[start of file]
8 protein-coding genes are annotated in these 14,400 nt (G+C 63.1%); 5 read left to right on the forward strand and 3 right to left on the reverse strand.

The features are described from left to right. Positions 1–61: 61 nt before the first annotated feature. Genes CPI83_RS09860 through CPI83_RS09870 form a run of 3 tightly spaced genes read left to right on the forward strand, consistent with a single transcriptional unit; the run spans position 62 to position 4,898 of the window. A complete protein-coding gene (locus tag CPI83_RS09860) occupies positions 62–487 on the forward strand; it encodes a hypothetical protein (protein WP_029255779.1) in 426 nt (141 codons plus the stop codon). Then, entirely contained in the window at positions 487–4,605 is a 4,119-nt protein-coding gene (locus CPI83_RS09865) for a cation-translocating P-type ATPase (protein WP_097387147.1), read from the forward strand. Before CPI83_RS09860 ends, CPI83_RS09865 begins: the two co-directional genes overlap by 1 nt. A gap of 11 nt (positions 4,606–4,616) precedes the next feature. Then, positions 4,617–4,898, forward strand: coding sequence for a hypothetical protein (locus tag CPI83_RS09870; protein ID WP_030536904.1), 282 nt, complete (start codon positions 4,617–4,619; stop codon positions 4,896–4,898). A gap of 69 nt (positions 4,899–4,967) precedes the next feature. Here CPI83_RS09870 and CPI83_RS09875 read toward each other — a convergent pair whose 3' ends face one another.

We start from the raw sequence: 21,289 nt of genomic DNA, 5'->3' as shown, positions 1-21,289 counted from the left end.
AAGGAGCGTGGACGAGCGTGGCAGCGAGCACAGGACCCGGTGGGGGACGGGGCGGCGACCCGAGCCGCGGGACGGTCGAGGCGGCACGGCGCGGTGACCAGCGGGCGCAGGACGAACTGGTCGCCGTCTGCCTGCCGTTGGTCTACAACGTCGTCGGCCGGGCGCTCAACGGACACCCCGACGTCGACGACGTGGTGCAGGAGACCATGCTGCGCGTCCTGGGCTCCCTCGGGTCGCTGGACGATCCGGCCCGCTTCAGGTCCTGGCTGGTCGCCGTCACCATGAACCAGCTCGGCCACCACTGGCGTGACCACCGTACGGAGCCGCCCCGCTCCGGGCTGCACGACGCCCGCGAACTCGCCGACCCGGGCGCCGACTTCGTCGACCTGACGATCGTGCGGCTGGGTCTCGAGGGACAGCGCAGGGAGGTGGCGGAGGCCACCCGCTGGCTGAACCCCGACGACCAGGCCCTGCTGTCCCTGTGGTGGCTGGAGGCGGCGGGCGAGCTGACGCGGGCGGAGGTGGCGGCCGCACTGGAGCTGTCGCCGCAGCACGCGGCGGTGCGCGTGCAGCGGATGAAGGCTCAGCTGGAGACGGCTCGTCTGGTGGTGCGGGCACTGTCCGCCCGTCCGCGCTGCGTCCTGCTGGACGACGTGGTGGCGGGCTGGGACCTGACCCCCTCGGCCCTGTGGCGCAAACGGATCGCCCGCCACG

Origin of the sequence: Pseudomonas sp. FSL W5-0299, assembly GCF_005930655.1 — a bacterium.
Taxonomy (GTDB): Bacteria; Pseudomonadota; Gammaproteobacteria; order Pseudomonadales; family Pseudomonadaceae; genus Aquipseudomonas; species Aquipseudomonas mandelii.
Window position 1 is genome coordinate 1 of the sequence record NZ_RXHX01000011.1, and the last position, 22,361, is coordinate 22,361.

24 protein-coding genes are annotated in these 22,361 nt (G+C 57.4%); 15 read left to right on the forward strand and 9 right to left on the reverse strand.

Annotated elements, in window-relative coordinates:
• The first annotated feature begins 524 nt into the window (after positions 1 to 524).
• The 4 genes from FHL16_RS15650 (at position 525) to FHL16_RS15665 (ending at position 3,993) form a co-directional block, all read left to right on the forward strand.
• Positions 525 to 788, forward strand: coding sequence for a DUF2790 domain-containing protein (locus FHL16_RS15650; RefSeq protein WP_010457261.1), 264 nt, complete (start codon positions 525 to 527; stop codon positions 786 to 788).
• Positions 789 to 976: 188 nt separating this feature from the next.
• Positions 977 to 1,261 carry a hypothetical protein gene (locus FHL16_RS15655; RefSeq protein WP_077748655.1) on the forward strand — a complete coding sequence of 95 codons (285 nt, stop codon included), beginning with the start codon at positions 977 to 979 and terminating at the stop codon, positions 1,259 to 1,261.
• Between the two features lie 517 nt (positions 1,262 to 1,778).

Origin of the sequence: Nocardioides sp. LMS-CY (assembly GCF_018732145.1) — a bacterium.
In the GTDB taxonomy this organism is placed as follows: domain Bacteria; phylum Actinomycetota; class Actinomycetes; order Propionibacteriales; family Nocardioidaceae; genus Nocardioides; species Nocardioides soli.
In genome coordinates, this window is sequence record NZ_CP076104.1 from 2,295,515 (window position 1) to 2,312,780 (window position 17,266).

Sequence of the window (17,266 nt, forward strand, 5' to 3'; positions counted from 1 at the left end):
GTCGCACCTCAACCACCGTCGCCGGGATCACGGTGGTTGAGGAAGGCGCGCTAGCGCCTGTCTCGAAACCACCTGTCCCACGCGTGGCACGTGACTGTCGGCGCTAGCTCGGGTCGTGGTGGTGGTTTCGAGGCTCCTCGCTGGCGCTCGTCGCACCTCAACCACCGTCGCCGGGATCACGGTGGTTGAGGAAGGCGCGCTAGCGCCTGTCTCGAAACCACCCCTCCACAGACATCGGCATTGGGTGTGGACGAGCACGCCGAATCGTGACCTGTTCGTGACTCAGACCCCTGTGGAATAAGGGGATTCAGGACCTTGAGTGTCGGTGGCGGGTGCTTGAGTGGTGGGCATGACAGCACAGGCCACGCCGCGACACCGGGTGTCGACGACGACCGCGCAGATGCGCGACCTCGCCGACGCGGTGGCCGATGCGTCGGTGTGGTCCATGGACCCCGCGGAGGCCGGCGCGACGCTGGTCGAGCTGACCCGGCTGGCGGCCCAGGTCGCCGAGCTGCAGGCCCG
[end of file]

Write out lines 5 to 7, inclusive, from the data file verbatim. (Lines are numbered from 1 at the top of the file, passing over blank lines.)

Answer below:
Origin of the sequence: Pseudomonas sp. FSL W5-0299, assembly GCF_005930655.1 — a bacterium.
Taxonomy (GTDB): Bacteria; Pseudomonadota; Gammaproteobacteria; order Pseudomonadales; family Pseudomonadaceae; genus Aquipseudomonas; species Aquipseudomonas mandelii.
Window position 1 is genome coordinate 1 of the sequence record NZ_RXHX01000011.1, and the last position, 22,361, is coordinate 22,361.